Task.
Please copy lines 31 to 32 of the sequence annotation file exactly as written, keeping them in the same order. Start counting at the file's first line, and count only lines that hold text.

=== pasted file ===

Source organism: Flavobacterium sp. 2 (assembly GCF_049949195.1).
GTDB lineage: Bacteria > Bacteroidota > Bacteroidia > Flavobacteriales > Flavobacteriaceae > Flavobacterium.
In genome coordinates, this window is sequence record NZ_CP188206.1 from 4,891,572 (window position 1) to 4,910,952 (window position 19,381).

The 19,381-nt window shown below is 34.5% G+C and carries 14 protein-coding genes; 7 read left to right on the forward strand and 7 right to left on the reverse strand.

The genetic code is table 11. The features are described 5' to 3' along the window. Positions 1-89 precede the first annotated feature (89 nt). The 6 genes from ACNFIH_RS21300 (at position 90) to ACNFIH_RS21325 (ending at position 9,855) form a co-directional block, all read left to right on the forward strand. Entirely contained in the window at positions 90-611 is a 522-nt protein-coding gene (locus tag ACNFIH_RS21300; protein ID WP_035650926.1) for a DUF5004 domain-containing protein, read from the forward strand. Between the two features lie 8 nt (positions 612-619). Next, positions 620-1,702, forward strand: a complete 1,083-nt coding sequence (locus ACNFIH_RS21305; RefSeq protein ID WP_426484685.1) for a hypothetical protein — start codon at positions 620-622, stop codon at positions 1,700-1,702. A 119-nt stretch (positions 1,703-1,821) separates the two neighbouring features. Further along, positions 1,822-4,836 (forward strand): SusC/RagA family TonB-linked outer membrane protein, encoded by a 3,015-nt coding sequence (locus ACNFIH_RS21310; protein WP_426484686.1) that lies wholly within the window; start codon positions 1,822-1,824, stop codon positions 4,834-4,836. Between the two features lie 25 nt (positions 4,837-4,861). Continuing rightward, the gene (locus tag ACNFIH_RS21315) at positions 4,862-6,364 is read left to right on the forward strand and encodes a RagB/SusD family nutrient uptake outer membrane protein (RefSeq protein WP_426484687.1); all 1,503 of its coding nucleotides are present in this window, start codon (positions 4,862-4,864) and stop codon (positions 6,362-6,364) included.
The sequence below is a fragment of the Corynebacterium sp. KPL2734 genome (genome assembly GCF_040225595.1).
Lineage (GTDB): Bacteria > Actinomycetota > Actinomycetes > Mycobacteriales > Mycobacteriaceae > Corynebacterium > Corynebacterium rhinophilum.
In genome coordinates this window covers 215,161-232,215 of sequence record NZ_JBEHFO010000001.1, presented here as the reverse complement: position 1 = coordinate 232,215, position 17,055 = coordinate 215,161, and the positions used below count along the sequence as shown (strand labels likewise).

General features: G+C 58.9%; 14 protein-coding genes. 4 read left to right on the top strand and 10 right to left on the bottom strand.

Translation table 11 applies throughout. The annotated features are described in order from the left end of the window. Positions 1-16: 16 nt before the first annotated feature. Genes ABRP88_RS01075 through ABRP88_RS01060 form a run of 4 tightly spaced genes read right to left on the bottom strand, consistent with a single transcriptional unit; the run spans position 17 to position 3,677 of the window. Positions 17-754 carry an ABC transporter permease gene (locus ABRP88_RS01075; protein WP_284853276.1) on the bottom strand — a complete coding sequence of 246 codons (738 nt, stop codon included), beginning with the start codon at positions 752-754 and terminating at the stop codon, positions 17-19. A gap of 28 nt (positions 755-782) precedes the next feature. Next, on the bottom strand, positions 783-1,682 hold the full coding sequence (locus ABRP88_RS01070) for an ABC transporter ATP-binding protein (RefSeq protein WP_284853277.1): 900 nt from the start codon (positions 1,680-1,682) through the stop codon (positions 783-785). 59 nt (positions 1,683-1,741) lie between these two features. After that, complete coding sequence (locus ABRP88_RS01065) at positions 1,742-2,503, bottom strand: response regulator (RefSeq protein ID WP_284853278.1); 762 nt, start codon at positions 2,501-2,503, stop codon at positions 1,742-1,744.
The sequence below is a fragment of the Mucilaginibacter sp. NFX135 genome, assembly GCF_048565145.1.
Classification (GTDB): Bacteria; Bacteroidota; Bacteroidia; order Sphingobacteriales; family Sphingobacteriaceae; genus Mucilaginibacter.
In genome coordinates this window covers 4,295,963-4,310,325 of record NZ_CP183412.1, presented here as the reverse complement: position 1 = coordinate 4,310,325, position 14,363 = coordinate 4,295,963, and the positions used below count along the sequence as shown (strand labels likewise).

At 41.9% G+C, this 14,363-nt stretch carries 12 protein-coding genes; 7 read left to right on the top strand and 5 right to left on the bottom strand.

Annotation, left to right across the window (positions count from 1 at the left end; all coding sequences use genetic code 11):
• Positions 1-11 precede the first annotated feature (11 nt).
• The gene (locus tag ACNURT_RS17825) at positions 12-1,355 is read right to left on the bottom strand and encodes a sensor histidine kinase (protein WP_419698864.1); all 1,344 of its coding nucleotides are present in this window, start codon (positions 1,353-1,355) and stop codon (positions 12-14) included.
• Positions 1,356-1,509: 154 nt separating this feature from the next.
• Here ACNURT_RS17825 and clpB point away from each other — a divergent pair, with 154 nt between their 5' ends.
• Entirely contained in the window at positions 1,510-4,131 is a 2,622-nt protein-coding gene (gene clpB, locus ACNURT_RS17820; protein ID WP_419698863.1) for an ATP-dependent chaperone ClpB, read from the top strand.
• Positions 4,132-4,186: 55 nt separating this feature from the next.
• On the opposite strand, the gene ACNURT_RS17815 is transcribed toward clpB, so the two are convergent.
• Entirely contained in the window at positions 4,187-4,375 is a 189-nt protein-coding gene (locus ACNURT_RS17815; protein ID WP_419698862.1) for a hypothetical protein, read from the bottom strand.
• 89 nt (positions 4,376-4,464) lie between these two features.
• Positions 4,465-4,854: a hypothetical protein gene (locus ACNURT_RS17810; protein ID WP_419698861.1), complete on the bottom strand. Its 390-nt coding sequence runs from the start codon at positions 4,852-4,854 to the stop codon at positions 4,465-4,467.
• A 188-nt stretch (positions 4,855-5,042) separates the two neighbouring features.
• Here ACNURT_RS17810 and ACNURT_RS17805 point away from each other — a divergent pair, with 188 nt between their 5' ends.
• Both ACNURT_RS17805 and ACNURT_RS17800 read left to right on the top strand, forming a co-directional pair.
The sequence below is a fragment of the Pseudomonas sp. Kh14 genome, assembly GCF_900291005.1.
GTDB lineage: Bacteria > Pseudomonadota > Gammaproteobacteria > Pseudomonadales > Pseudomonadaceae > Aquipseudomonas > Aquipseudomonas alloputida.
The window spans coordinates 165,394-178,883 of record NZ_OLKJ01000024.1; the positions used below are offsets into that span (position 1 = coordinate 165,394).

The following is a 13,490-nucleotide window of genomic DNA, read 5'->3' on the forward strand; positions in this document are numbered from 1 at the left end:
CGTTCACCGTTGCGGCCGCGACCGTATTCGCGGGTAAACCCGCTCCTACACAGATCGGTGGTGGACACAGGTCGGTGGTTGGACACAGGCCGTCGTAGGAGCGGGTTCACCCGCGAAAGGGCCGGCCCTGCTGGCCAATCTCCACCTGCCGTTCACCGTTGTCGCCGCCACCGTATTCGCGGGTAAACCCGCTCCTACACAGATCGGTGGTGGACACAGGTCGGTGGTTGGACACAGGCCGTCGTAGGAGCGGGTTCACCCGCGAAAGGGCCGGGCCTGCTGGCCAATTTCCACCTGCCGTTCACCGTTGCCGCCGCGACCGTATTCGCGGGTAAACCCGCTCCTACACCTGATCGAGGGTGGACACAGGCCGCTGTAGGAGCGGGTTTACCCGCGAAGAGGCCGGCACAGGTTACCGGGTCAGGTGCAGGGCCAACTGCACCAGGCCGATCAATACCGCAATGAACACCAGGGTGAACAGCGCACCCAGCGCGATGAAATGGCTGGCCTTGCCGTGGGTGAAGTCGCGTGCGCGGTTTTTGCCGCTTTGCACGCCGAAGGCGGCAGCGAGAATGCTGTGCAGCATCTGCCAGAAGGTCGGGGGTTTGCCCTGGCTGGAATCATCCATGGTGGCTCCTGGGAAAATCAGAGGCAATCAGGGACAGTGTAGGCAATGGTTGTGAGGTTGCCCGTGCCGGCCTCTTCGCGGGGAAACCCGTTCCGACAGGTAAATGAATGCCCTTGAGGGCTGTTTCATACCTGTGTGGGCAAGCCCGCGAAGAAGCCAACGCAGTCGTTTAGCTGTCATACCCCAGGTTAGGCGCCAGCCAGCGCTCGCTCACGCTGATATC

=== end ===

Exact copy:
The window spans coordinates 165,394-178,883 of record NZ_OLKJ01000024.1; the positions used below are offsets into that span (position 1 = coordinate 165,394).

The following is a 13,490-nucleotide window of genomic DNA, read 5'->3' on the forward strand; positions in this document are numbered from 1 at the left end: